Professional Baseball Strength & Conditioning


Push-ups in High School Baseball

By Chris Giacchino, ATC, CSCS – Cleveland Indians

In an attempt to better serve the coaches, players and parents involved in youth and high school baseball, the PBSCCS periodically publishes information on factors that can affect conditioning and performance at these levels. Topics are selected from questions submitted by participants, coaches and parents involved in youth and high school sports.

The question for this posting was from a high school baseball coach who asked – “What is a relatively simple exercise that all of my baseball players can do to enhance upper body strength and help reduce the risk of injury” For a response, the PBSCCS contacted Chris Giacchino, ATC, CSCS, Minor League Strength and Conditioning Coach for the Cleveland Indians for his recommendation.

“In my opinion, one of the most effective and most underestimated strength training exercises for the upper body is the push-up.” The push-up is a relatively simple exercise that can be performed anywhere, anytime, by anyone that requires no equipment. It is a closed kinetic chain, total body exercise that can strengthen several sections of the body, such as the upper back, chest, shoulders, arms and core, and at the same time improve shoulder range of motion, proprioception and stability and increase torso stability.

Why push-up? In throwing athletes like baseball players, the ability of the scapula (shoulder blade) to move appropriately on the ribs is essential. The throwing athlete needs proper interaction between the scapula and humerus (scapula-humeral rhythm) in order to help get the arm overhead in a safe and effective manner and help ensure optimal shoulder function, Without this rhythm, the body will find movement elsewhere in the shoulder which can lead to impingement issues and unwanted stress on the shoulder joint.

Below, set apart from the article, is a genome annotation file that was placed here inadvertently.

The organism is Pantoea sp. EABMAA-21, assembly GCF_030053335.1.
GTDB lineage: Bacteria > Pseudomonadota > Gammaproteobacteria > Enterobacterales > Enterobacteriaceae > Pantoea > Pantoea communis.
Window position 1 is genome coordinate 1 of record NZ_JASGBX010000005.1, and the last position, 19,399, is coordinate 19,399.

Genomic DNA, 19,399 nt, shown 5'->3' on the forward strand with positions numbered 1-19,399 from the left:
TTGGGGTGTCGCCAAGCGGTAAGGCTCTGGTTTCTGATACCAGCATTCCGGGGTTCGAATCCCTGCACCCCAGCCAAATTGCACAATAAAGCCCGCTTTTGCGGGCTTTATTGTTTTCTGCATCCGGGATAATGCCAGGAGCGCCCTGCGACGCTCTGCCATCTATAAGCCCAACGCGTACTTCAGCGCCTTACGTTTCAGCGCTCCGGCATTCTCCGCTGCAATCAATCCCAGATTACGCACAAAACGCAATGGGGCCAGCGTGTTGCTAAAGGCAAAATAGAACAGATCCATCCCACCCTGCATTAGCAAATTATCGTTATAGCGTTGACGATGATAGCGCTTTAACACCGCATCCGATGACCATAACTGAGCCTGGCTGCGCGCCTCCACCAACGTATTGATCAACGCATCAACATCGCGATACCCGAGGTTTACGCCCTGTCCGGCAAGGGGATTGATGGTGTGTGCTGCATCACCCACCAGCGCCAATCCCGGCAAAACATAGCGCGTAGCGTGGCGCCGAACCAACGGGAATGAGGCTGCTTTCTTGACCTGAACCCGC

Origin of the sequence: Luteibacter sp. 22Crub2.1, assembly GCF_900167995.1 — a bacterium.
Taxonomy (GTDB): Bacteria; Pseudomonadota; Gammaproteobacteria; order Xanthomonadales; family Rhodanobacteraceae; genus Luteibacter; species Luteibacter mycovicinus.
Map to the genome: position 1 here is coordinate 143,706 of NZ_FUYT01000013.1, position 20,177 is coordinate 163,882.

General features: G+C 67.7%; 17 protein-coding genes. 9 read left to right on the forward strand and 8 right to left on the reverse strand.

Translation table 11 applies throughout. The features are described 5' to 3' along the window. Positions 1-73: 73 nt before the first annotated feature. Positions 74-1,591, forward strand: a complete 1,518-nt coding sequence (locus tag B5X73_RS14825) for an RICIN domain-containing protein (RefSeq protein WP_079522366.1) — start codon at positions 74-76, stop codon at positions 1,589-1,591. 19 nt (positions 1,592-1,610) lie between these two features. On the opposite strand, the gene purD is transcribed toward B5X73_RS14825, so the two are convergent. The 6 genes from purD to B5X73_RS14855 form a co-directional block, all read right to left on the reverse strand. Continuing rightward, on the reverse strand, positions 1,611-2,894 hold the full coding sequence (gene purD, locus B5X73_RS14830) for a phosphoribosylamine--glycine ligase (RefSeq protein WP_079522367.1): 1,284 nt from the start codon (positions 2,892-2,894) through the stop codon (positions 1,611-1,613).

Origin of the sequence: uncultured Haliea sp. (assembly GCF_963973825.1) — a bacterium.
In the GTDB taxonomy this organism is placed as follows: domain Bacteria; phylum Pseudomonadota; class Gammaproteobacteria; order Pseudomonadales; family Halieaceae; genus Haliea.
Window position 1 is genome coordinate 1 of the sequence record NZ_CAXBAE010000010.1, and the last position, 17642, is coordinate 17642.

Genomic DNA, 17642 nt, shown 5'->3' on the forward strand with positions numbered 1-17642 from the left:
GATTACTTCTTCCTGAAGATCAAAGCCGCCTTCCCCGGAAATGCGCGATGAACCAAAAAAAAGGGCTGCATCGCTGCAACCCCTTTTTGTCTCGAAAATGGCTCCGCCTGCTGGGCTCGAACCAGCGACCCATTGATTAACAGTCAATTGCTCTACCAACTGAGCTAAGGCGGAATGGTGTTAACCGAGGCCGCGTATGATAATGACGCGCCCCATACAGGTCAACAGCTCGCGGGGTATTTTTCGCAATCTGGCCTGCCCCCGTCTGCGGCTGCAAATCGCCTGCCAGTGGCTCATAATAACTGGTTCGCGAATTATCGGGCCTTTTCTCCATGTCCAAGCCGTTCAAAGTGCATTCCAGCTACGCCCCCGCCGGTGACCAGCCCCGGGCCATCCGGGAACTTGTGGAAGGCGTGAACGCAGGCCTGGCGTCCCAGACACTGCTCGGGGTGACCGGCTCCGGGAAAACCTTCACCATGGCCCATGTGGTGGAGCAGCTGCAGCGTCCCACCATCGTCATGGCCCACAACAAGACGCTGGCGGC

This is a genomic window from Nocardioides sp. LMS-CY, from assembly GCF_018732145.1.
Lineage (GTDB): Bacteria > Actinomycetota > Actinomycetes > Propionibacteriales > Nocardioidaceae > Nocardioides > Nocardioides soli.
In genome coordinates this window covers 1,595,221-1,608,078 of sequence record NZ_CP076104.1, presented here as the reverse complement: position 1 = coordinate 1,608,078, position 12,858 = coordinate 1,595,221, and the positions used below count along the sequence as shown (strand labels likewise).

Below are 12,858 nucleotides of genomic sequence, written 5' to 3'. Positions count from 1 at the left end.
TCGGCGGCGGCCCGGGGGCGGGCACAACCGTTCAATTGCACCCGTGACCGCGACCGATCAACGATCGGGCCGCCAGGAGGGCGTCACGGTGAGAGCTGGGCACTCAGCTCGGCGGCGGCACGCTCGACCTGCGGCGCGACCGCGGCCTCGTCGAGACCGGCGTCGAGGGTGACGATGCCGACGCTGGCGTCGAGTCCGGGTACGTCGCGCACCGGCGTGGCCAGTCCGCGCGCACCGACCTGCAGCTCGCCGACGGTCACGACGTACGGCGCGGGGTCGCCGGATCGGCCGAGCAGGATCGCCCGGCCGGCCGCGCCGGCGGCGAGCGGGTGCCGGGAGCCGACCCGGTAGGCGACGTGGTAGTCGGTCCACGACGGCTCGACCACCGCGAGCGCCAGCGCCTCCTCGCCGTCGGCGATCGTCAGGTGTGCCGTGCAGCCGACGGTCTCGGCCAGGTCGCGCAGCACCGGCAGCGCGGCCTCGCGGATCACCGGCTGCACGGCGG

For safe, effective performance, all baseball players, not just pitchers need full range of motion of the scapula, especially in upward rotation. When a player does a push-up, the scapulae (plural of scapula) move freely. When he does a bench press, DB or straight bar, the scapulae are retracted back and down in order to create a stable base, but the pressure between the scapula and the bench limits the mobility of the scapulae to move freely. In the push-up, the scapulae are free to upward rotate, protract and tilt forward and back, movements that occur during throwing. In the bench press, the scapulae are fixed which is inconsistent with their function during throwing. The push-up not only matches the movement demands in throwing, it also encourages the development of strong, effective and safe shoulder function.

Players who want to do DB bench presses, can use the push-up is an effective warm-up exercise. It can also be used as a variation from their regular pressing program or as an exercise during a deload period of a training program.


How to do it. Proper technique is essential with push-ups to improve strength, develop postural awareness and increase trunk stability.

  • Start from a up plank position with your hands underneath your shoulders, arms fully extended, fingers pointing forward and your tight.
  • Your elbows should be back at approximately a 450 angle to your body or slightly less and not too close to your body or flared out to the sides to form a big “T” with your body.
  • Keep your head, neck and back in a neutral position from start to finish.
  • Keep your head in line with your back.
  • Keep your back flat and don’t allow your spine to round or arch.
  • Inhale and then exhale as your bend your elbows out to the sides, creating a 450 angle with your arms, and lower your body as a unit all the way down to the ground.